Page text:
SEATTLE — Let’s... kick?

You’re telling me the Broncos shipped off five draft picks and three players to let Russell Wilson watch 40 seconds tumble off the 2-minute drill and... allow a kicker to decide Wilson's emotional Seattle homecoming?

On a season-opening night the Seahawks “12s” will remember forever and the Broncos had some explaining to do, Nathaniel Hackett forgot who’s really the Broncos boss here. It’s not him, and it’s definitely not Brandon McManus, who missed a 64-yard prayer that would have won it.

Instead, the Seahawks escaped with a 17-16 win on a rowdy Monday night at Lumen Field.

Check the payroll. The boss is Russ, the quarterback, No. 3. Fourth-and-5 near midfield, game on the line, and Hackett took the ball out of Wilson’s hands — in Russ's old house.

“I think we had just given up a sack right before that, so I wanted to be sure we took a chance when we had a chance,” Hackett said after, defending his decision.

Anyone else have flashbacks of John Fox telling Peyton Manning to take a knee against the Ravens? Remove the final 2 minutes from of the conversation, and the Broncos offense cooked in Wilson's debut. Here's a hunch they'll take 330 passing yards and 103 rushing yards most nights. Hackett's play-calling was pretty nifty.

But the new Broncos are built to win and played to not lose. With new owners Rob Walton and Greg Penner wandering the sideline prior to kickoff and new quarterback Wilson drowning out the boos, the new coach failed his first exam.

Let’s ride?” Hackett countered: Let’s kick!

When Hackett subbed out Wilson in favor of McManus, even Seattle's Pete Carroll couldn’t believe what he saw — and that’s a coach who saw Russ complete 19 game-winning comebacks in this building alone.

“I was surprised they took Russ out at the end,” Carroll said. “We weren’t thinking field goal there. We were thinking they were going (for it). It gave us a chance to win the game on that play.”

It’s tough to say if the loud, proud Seahawks crowd rattled the Broncos, or the Broncos’ lack of preseason action rattled the Broncos. Twelve flags for 106 yards, missed tackles all over the field, clock management that made you wonder if Vic Fangio ever left town. It’s almost like a country club training camp didn’t have the Broncos ready for prime time. Was it smart to sit the starters in the preseason? Yes. Does not playing football together prior to the opener explain their sloppy game? That, too.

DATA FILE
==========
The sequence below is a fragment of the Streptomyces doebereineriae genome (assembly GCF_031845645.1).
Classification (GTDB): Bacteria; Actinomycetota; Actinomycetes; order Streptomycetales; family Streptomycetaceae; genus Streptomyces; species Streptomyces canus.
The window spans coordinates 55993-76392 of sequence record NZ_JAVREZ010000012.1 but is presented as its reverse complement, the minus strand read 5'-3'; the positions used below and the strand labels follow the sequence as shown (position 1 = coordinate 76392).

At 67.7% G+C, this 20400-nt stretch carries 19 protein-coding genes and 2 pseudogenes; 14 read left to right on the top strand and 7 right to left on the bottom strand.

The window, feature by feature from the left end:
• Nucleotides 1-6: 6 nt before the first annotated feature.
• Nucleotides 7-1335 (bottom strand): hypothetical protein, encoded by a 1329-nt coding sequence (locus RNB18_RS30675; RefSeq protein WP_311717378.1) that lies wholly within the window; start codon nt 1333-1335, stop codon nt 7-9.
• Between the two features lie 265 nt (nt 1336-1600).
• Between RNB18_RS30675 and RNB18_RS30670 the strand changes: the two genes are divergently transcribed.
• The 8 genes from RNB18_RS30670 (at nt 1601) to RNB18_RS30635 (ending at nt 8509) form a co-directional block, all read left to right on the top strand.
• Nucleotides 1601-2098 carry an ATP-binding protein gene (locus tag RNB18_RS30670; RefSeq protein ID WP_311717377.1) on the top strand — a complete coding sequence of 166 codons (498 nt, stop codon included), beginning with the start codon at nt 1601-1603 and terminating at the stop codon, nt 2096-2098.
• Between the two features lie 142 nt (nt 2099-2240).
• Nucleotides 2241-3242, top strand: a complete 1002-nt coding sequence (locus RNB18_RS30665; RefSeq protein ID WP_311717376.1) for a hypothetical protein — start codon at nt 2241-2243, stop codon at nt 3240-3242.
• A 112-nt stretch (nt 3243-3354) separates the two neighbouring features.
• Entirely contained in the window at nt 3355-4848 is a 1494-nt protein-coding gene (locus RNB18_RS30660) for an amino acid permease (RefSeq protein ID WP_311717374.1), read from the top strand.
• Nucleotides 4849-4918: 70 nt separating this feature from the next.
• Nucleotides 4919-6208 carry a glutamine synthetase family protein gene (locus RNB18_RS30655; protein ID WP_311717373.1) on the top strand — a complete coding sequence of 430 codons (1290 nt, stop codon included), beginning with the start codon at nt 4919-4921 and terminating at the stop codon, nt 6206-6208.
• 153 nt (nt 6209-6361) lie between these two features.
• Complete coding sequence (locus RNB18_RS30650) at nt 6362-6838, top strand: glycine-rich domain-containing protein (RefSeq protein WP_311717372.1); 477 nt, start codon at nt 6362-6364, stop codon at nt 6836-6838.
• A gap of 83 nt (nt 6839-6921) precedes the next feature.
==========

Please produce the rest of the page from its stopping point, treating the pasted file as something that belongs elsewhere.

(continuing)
“Turnovers, red zone, penalties,” Hackett said.

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Russ’s revenge won’t come for a while. The Hawks are not on the Broncos schedule again until 2026. Wilson carried the Broncos into the red zone four times. Four times they failed to score a touchdown, twice losing the ball on goal-line fumbles by Melvin Gordon and Javonte Williams.

“I was just trying to make a play,” Williams said from his locker.

And that right there is why the Broncos traded the farm to finally pin down their next franchise quarterback— to make a play. Hackett’s conservative approach never gave Russ a chance. Twisting a knife, the Seahawks wondered aloud if the Broncos already have trust issues, a shot at Wilson’s exit.

“Maybe they don’t trust him in that situation,” Seattle linebacker Uchenna Nwosu said.

Shoot, I switched on ESPN’s ManningCast to hear what Peyton had to say about the whole thing, starting with the decision to treat a 2-minute drill like a two-day drill with all the time in the world.

“I think they should call timeout — like now,” Manning said.

Hackett’s a numbers guy, yet the math didn’t add up. McManus’s career long is 61 yards. The Lumen Field record is 56 yards. The only math the Broncos needed to remember was $245 million, the contract extension awarded to Wilson to win Monday Night Football games — in his house.

“I believe in coach Hackett,” Wilson said.

The football hero of Wilson’s return was Geno Smith, who serenaded the quarterback with ballads they used to save for Russ.

The Seahawks “12s” chanted “Ge-no! Ge-no!” like a scorned lover showing off her new boyfriend at her ex’s party. The city of Seattle wanted this one bad. Riding the light-rail tram to the game, a Hawks fan told me in no uncertain terms: “We may not win another game, but we have to win this one.”

Russ couldn’t win this one from the sideline with his fingers crossed.

You know how the Hackett honeymoon came to a close only one game in? Death by flinches.

(Contact Gazette sports columnist Paul Klee at paul.klee@gazette.com or on Twitter at @bypaulklee.)